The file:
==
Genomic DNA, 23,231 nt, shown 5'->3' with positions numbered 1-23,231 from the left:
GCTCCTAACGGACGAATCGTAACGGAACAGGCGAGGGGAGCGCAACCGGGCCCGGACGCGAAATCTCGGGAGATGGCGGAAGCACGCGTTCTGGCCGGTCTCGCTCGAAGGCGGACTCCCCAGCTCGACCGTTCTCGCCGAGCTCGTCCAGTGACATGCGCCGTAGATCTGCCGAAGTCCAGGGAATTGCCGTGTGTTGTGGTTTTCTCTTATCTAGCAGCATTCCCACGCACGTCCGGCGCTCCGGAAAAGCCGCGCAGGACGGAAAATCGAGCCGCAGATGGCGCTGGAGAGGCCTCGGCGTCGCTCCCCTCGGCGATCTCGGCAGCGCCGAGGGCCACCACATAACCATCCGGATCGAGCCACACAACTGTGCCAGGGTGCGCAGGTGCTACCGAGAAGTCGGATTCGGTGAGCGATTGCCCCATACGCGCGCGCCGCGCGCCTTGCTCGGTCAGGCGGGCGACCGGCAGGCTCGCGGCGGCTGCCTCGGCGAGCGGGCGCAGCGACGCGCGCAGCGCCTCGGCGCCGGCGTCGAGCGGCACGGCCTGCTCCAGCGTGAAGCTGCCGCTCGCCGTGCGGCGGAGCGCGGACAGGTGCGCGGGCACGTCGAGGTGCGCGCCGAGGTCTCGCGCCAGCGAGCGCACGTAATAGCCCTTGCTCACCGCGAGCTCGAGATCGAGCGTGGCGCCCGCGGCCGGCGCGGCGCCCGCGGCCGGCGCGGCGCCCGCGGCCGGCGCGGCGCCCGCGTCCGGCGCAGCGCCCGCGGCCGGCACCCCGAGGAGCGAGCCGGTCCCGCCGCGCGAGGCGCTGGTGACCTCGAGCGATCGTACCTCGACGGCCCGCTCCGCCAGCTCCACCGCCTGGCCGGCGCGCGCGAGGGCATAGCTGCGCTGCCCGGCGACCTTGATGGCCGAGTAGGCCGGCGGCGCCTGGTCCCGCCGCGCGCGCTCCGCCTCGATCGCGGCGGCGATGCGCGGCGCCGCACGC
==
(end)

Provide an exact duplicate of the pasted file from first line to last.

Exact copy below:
Genomic DNA, 23,231 nt, shown 5'->3' with positions numbered 1-23,231 from the left:
GCTCCTAACGGACGAATCGTAACGGAACAGGCGAGGGGAGCGCAACCGGGCCCGGACGCGAAATCTCGGGAGATGGCGGAAGCACGCGTTCTGGCCGGTCTCGCTCGAAGGCGGACTCCCCAGCTCGACCGTTCTCGCCGAGCTCGTCCAGTGACATGCGCCGTAGATCTGCCGAAGTCCAGGGAATTGCCGTGTGTTGTGGTTTTCTCTTATCTAGCAGCATTCCCACGCACGTCCGGCGCTCCGGAAAAGCCGCGCAGGACGGAAAATCGAGCCGCAGATGGCGCTGGAGAGGCCTCGGCGTCGCTCCCCTCGGCGATCTCGGCAGCGCCGAGGGCCACCACATAACCATCCGGATCGAGCCACACAACTGTGCCAGGGTGCGCAGGTGCTACCGAGAAGTCGGATTCGGTGAGCGATTGCCCCATACGCGCGCGCCGCGCGCCTTGCTCGGTCAGGCGGGCGACCGGCAGGCTCGCGGCGGCTGCCTCGGCGAGCGGGCGCAGCGACGCGCGCAGCGCCTCGGCGCCGGCGTCGAGCGGCACGGCCTGCTCCAGCGTGAAGCTGCCGCTCGCCGTGCGGCGGAGCGCGGACAGGTGCGCGGGCACGTCGAGGTGCGCGCCGAGGTCTCGCGCCAGCGAGCGCACGTAATAGCCCTTGCTCACCGCGAGCTCGAGATCGAGCGTGGCGCCCGCGGCCGGCGCGGCGCCCGCGGCCGGCGCGGCGCCCGCGGCCGGCGCGGCGCCCGCGTCCGGCGCAGCGCCCGCGGCCGGCACCCCGAGGAGCGAGCCGGTCCCGCCGCGCGAGGCGCTGGTGACCTCGAGCGATCGTACCTCGACGGCCCGCTCCGCCAGCTCCACCGCCTGGCCGGCGCGCGCGAGGGCATAGCTGCGCTGCCCGGCGACCTTGATGGCCGAGTAGGCCGGCGGCGCCTGGTCCCGCCGCGCGCGCTCCGCCTCGATCGCGGCGGCGATGCGCGGCGCCGCACGC